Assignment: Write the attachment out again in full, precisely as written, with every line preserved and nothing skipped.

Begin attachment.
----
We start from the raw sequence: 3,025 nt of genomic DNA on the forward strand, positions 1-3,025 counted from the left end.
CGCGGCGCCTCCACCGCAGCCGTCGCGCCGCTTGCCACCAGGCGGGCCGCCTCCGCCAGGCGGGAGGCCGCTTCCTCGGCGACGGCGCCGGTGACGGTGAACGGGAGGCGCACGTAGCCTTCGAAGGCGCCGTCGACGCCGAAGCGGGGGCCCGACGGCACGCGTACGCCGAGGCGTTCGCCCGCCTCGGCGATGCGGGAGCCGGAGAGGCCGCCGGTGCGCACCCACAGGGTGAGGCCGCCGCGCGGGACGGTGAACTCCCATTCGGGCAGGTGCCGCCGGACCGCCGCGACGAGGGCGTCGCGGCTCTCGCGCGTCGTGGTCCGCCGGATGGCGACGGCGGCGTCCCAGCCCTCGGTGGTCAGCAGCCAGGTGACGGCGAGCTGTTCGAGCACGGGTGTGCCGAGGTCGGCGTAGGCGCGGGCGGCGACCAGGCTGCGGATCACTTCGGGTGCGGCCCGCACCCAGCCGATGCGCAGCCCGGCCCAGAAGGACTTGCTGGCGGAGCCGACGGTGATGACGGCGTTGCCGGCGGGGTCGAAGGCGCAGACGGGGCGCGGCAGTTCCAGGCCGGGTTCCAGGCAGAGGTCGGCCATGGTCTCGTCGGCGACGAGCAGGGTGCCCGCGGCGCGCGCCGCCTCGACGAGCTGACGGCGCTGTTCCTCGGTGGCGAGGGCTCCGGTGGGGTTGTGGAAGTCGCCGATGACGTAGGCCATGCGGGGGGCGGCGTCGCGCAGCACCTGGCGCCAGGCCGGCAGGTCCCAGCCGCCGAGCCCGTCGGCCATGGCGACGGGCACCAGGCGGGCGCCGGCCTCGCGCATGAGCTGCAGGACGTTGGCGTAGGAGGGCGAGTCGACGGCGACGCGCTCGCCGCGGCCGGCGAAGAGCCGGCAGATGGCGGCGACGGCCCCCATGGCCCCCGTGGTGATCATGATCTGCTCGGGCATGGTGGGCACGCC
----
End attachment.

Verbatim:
We start from the raw sequence: 3,025 nt of genomic DNA on the forward strand, positions 1-3,025 counted from the left end.
CGCGGCGCCTCCACCGCAGCCGTCGCGCCGCTTGCCACCAGGCGGGCCGCCTCCGCCAGGCGGGAGGCCGCTTCCTCGGCGACGGCGCCGGTGACGGTGAACGGGAGGCGCACGTAGCCTTCGAAGGCGCCGTCGACGCCGAAGCGGGGGCCCGACGGCACGCGTACGCCGAGGCGTTCGCCCGCCTCGGCGATGCGGGAGCCGGAGAGGCCGCCGGTGCGCACCCACAGGGTGAGGCCGCCGCGCGGGACGGTGAACTCCCATTCGGGCAGGTGCCGCCGGACCGCCGCGACGAGGGCGTCGCGGCTCTCGCGCGTCGTGGTCCGCCGGATGGCGACGGCGGCGTCCCAGCCCTCGGTGGTCAGCAGCCAGGTGACGGCGAGCTGTTCGAGCACGGGTGTGCCGAGGTCGGCGTAGGCGCGGGCGGCGACCAGGCTGCGGATCACTTCGGGTGCGGCCCGCACCCAGCCGATGCGCAGCCCGGCCCAGAAGGACTTGCTGGCGGAGCCGACGGTGATGACGGCGTTGCCGGCGGGGTCGAAGGCGCAGACGGGGCGCGGCAGTTCCAGGCCGGGTTCCAGGCAGAGGTCGGCCATGGTCTCGTCGGCGACGAGCAGGGTGCCCGCGGCGCGCGCCGCCTCGACGAGCTGACGGCGCTGTTCCTCGGTGGCGAGGGCTCCGGTGGGGTTGTGGAAGTCGCCGATGACGTAGGCCATGCGGGGGGCGGCGTCGCGCAGCACCTGGCGCCAGGCCGGCAGGTCCCAGCCGCCGAGCCCGTCGGCCATGGCGACGGGCACCAGGCGGGCGCCGGCCTCGCGCATGAGCTGCAGGACGTTGGCGTAGGAGGGCGAGTCGACGGCGACGCGCTCGCCGCGGCCGGCGAAGAGCCGGCAGATGGCGGCGACGGCCCCCATGGCCCCCGTGGTGATCATGATCTGCTCGGGCATGGTGGGCACGCC